first_imgActivism, Agriculture, Community Forestry, Community-based Conservation, Forestry, Forests, Governance, Islands, Land Rights, Land Use Change, Protected Areas, Rainforests, Tropical Forests In 1972, Indonesia’s central government mapped Kalaodi, a village of 454 people, into a protected forest.Locals were upset because the protected status robbed them of the ability to continue their centuries-old tradition of cultivating spice groves.Today, Kalaodi residents are taking the first steps towards restituting past government oversteps. KALAODI, Indonesia  — August through September is clove harvest season here in this corner of the Maluku Islands. The scent of clove flowers pierces the air over the winding, precipitous roads that lead to Kalaodi.From the 1400s well into the 1800s, this hamlet on Tidore island was one of the world’s few sources of nutmeg, mace, vanilla, cinnamon and cloves. British, Dutch and Portuguese merchant ships spent months crossing oceans to buy spices here. The Dutch thought they had a bargain in 1664 when the British traded them Run Island on the south end of the archipelago for a swampy, unknown American colony called New Amsterdam that was later dubbed New York City. Today, the Malukus, and Kalaodi, still feel remote. Locals refer to their township as the community above the clouds. Peering to the east on a clear day, visitors see only the neighboring island of Halmahera. To the west is more water, and Ternate and Maitara islands.Until 1986, houses in Kalaodi were built solely with bamboo. What cement was used had to be piggybacked in from towns three kilometers away. Only in 1992 was a tarmac road into town completed. Indonesia’s Maluku Islands. Image by Morwen/Wikimedia CommonsDecisions from the central government feel arbitrary yet have large consequences. For example, in 1972, bureaucrats in Jakarta mapped the village of 454 people into a protected forest. The 2,513-hectare Tagafura national forest encompasses three subdistricts – Southern, Eastern and Northern Tidore. Kalaodi sits in the middle.Locals were very upset because the protected status robbed them of the ability to continue their centuries-old tradition of cultivating spice groves. It also disregarded local institutions of nature protection. Many Kalaodi people moved to Halmahera. And one wise village headman convinced them to set aside some orchard parcels to be maintained collectively. The harvest from these communal lots was used to build infrastructure, said village elder Yunus Hadi. This was a brave move because it came only five years after the Indonesian mass killings of 1965-6 targeted communists who espoused such land arrangements.Today, with the help of the local branch of the Indonesian Forum for the Environment (Walhi), the country’s largest environmental pressure group, Kalaodi residents are taking the first steps towards restituting past government oversteps. They mapped locally owned groves to bring to future negotiations with the state. “Our measurements showed that the size of the town was different from that measured by the government forestry office,” said Ismet Soelaiman, the director of Walhi-Maluku. His team concluded that the village, including all houses and orchards, spans 2,000 hectares.“Our village has been here for centuries,” chimed in current village secretary Samsudin. “How can the government suddenly arrive and place us within the jurisdiction of a protected forest? Unfortunately, at the time, the people were not wise enough to protest.” Samsudin thinks his village was within its rights to protest. “This was just after independence. Kalaodi has existed for centuries before independence,” he said.Samsudin thinks the designation was political, a gambit aimed at pushing villagers out of the mountains and into Tidore city. “Many also went to Halmahera,” he pointed out. “Three members of every household moved elsewhere to find work,” said Abdurahman, one Kalaodi resident who migrated at that time.Freshly picked cloves on the island of Tidore. The tree from which the aromatic flower buds come is native to the Maluku Islands in eastern Indonesia. Photo by Eko Susanto/FlickrThe spice villageKalaodi residents cultivate a diversity of plants. Primarily, they grow nutmeg and clove. But they also harvest bamboo – as a preventative to soil erosion on the steep local slopes. Clove trees are also grown interspersed with cinnamon, durian, areca nut palm and Javanese or kenari almond trees.“Bamboo roots help us guard against soil erosion. It also offers good building and crafting material,” Abdurahman said. “Nutmeg and clove are our main crops though. Everyone plants them.”At the end of the season, mace, nutmeg and clove crops are dried on large tarps on the side of the road. Local nutmeg and clove harvests come in the hundreds of tons. “We don’t have a proper count,” Abdurahman said. “But it’s likely that we send hundreds of tons to Tidore. This is because hundreds of local hectares are set aside for growing clove.”Today, bamboo is rarely used as a building material and more likely woven into broad tolu hats to be worn in harvest season to keep out the rain and sun; or saloi baskets used in the tree orchards. Some of these crafts get sold at the market.Kalaodi is also famous for its durians. In season, the fruits flood the markets of Tidore and Ternate.The islands of Maitara and Tidore are seen from Ternate Island in Indonesia’s Maluku archipelago. Photo by Fabio Achilli/FlickrForest governanceSince the 1970s, Kalaodi has had a system of community groves in addition to private, individual groves. No new forest has been cleared to make orchards since the village area gained protected forest status.There is a youth grove, which has 200 clove trees. The harvest from this grove gets used for infrastructure projects in the village. For example, there is a 200-meter-long retaining wall in the village that was built with a few years worth of profits from this grove. There is also a village grove and a mosque grove. These groves are planted and maintained communally and during harvest season, the crop is divided communally. Kalaodi has four areas, each two kilometers in size, separate from residents’ groves. Each area has its own land management regulations. Locals only retain land rights year to year. The land is owned communally. Only the harvest is owned individually. This is the system of land management the village has functioned under since 1970, said Hadi, the elder. He played a major part in convincing locals to farm communally. “He instructed local farmers to plant clove seedlings in the 1970s,” according to the current village secretary Samsudin. “We owe the abundance of clove and nutmeg on our lands to Yunus.”This story was reported by Mongabay’s Indonesia team and was first published on our Indonesian site on Oct. 2, 2016. Article published by mongabayauthorcenter_img Popular in the CommunitySponsoredSponsoredOrangutan found tortured and decapitated prompts Indonesia probeEMGIES17 Jan, 2018We will never know the full extent of what this poor Orangutan went through before he died, the same must be done to this evil perpetrator(s) they don’t deserve the air that they breathe this has truly upset me and I wonder for the future for these wonderful creatures. So called ‘Mankind’ has a lot to answer for we are the only ones ruining this world I prefer animals to humans any day of the week.What makes community ecotourism succeed? In Madagascar, location, location, locationScissors1dOther countries should also learn and try to incorporateWhy you should care about the current wave of mass extinctions (commentary)Processor1 DecAfter all, there is no infinite anything in the whole galaxy!Infinite stupidity, right here on earth.The wildlife trade threatens people and animals alike (commentary)Anchor3dUnfortunately I feel The Chinese have no compassion for any living animal. They are a cruel country that as we knowneatbeverything that moves and do not humanily kill these poor animals and insects. They have no health and safety on their markets and they then contract these diseases. Maybe its karma maybe they should look at the way they live and stop using animals for all there so called remedies. DisgustingConservationists welcome China’s wildlife trade banThobolo27 JanChina has consistently been the worlds worst, “ Face of Evil “ in regards our planets flora and fauna survival. In some ways, this is nature trying to fight back. This ban is great, but the rest of the world just cannot allow it to be temporary, because history has demonstrated that once this coronavirus passes, they will in all likelihood, simply revert to been the planets worst Ecco Terrorists. Let’s simply not allow this to happen! How and why they have been able to degrade this planets iconic species, rape the planets rivers, oceans and forests, with apparent impunity, is just mind boggling! Please no more.Probing rural poachers in Africa: Why do they poach?Carrot3dOne day I feel like animals will be more scarce, and I agree with one of my friends, they said that poaching will take over the world, but I also hope notUpset about Amazon fires last year? Focus on deforestation this year (commentary)Bullhorn4dLies and more leisSponsoredSponsoredCoke is again the biggest culprit behind plastic waste in the PhilippinesGrapes7 NovOnce again the article blames companies for the actions of individuals. It is individuals that buy these products, it is individuals that dispose of them improperly. If we want to change it, we have to change, not just create bad guys to blame.Brazilian response to Bolsonaro policies and Amazon fires growsCar4 SepThank you for this excellent report. I feel overwhelmed by the ecocidal intent of the Bolsonaro government in the name of ‘developing’ their ‘God-given’ resources.U.S. allocates first of $30M in grants for forest conservation in SumatraPlanet4dcarrot hella thick ;)Melting Arctic sea ice may be altering winds, weather at equator: studyleftylarry30 JanThe Arctic sea ice seems to be recovering this winter as per the last 10-12 years, good news.Malaysia has the world’s highest deforestation rate, reveals Google forest mapBone27 Sep, 2018Who you’re trying to fool with selective data revelation?You can’t hide the truth if you show historical deforestation for all countries, especially in Europe from 1800s to this day. WorldBank has a good wholesome data on this.Mass tree planting along India’s Cauvery River has scientists worriedSurendra Nekkanti23 JanHi Mongabay. Good effort trying to be objective in this article. I would like to give a constructive feedback which could help in clearing things up.1. It is mentioned that planting trees in village common lands will have negative affects socially and ecologically. There is no need to even have to agree or disagree with it, because, you also mentioned the fact that Cauvery Calling aims to plant trees only in the private lands of the farmers. So, plantation in the common lands doesn’t come into the picture.2.I don’t see that the ecologists are totally against this project, but just they they have some concerns, mainly in terms of what species of trees will be planted. And because there was no direct communication between the ecologists and Isha Foundation, it was not possible for them to address the concerns. As you seem to have spoken with an Isha spokesperson, if you could connect the concerned parties, it would be great, because I see that the ecologists are genuinely interested in making sure things are done the right way.May we all come together and make things happen.Rare Amazon bush dogs caught on camera in BoliviaCarrot1 Feba very good iniciative to be fallowed by the ranchers all overSponsoredlast_img read more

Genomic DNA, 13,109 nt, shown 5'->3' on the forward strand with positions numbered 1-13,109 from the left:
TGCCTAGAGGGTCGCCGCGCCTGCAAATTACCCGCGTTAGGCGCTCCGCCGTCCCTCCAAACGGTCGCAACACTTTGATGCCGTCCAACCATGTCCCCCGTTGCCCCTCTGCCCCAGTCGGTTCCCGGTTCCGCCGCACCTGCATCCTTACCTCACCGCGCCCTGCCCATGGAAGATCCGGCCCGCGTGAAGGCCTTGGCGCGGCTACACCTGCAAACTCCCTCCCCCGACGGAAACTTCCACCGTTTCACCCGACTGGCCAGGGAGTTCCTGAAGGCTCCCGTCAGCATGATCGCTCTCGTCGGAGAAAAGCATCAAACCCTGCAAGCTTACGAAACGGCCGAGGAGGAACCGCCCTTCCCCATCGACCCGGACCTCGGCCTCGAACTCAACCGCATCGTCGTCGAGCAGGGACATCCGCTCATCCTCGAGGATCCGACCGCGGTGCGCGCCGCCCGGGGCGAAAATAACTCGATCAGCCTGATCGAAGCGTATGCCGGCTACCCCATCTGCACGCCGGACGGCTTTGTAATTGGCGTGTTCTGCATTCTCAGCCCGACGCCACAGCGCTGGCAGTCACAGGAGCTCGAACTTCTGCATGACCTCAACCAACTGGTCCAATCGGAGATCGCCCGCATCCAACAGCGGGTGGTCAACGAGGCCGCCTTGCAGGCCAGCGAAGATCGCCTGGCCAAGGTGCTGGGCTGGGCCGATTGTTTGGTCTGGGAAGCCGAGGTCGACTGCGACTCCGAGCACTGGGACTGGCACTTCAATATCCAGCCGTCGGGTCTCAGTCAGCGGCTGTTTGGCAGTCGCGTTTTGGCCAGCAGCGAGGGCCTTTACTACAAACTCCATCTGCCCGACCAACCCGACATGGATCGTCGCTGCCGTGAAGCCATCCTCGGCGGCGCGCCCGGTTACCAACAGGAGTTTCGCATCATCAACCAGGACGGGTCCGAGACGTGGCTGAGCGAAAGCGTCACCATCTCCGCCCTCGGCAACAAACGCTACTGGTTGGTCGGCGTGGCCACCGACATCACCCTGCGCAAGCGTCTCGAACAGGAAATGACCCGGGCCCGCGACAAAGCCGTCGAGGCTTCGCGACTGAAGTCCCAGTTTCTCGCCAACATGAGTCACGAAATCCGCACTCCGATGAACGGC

read more